19. 19. • 19 • WHEN CITIES AND WEB PLATFORMS MEET — Capital risk investors particularly appreciate the sort of alignment of the planets that we are observing with micromobility – that is, a very large global market, available technologies, rapid adoption by users and the involvement of talented entrepreneurs. Consequently, they have massively invested in these businesses in the hope of “changing the market”. The two leading free-floating scooter providers (Lime and Bird) have managed to raise funds in excess of 400 million dollars. The aim is to achieve very fast growth in terms of fleet size and number of cities in order to outpace competitors. Behind these two, there is already a long list of followers, made up of more local companies offering more or less the same products with the same business model. The main difference is in the size of fleet provided. In the coming six month periods, there is no doubt that some of these operators will disappear and that there will be market concentration. The strategy of capital- risk investors is to gamble on several of the competitors early on, in order to then “kill” those that can’t keep up and focus on the leaders. Many of the entrepreneurs that have started these companies come from ride hailing or bike share companies. The failures of ofo and Mobike, two “basic” bike share services, have been a lesson for entrepreneurs who thus seem to be controlling the expansion of scooter services more carefully – for example, they abandon less attractive markets more quickly and regularly increase prices in others. They have also invested in more costly devices and the development of anti-theft solutions. Paradoxically, the very high levels of vandalism seen in the beginning have been beneficial for companies in forcing them to design and produce their own devices and technologies. Innovation cycles are very short, allowing operators to release technology or services onto the market quickly. CHAP. #2 A VAST AND ACCESSIBLE MARKET 15marches • 2019 NAME (COUNTRY) VEHICLE FUNDS RAISED NUMBER OF FUNDRAISING ROUNDS CHEAP CAPITAL INFLOWS OFO (CN) 2 150 MOBIKE (CN) 928 LIME (US) 765 GOGORO (TN) 480 BIRD (US) 415 DOTT (FR) 23 BOLD TXFY (EE) 177 SKIP (US) 131 GRIN (MX) 72 FLASH (DE) 62 TIER (DE) 62 VOI (SE) 83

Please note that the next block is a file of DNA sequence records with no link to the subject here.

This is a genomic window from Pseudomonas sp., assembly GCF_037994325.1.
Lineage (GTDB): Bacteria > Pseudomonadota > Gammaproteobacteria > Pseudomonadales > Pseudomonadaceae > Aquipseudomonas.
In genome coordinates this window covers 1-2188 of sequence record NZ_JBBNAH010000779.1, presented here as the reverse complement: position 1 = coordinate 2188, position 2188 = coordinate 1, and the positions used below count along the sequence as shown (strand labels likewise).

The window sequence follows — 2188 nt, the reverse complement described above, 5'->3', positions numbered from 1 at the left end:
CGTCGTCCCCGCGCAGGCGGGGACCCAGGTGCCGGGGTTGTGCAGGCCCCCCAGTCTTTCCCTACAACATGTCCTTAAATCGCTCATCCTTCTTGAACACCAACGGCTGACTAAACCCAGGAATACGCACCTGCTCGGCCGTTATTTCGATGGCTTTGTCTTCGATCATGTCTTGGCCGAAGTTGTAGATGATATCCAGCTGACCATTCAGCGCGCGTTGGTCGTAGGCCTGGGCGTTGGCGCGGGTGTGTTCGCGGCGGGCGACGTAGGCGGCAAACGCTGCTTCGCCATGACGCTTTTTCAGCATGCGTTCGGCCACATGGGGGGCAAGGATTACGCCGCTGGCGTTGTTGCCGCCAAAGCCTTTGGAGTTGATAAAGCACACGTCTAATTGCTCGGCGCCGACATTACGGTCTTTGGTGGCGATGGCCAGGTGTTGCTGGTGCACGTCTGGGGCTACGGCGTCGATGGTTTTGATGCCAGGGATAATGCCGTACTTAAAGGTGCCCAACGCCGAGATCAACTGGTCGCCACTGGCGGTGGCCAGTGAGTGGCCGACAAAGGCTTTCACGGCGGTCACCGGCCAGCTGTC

20. 20. • 20 • This extreme level of volatility is also rendered possible by the reduction of fixed costs to a minimum. Fleets of thousands of devices can be launched in a city with less than ten staff, where an equivalent service provided by a public transport network would require three or five times as many. How is this possible? Firstly, by using pooled solutions and processes (software, interfaces, equipment, maintenance, etc.) and secondly by employing a decentralized workforce. Businesses in this sector have favoured a crowdsourcing model; freelance contractors connect to an application to find out which scooters to pick up, recharge and redistribute. They are paid on a per-task basis with dynamic rates that vary according to supply and demand. It is the same “gig-based” model developed by the ride hailing operators and meal delivery applications. The value of the service lies in the system which “books” these contractors; it uses algorithms to tell the contractor where to drop off the devices each morning based on usage data. They form the “invisible infrastructure” which re-supply pavements and redistribute scooters. CHAP. #2 A VAST AND ACCESSIBLE MARKET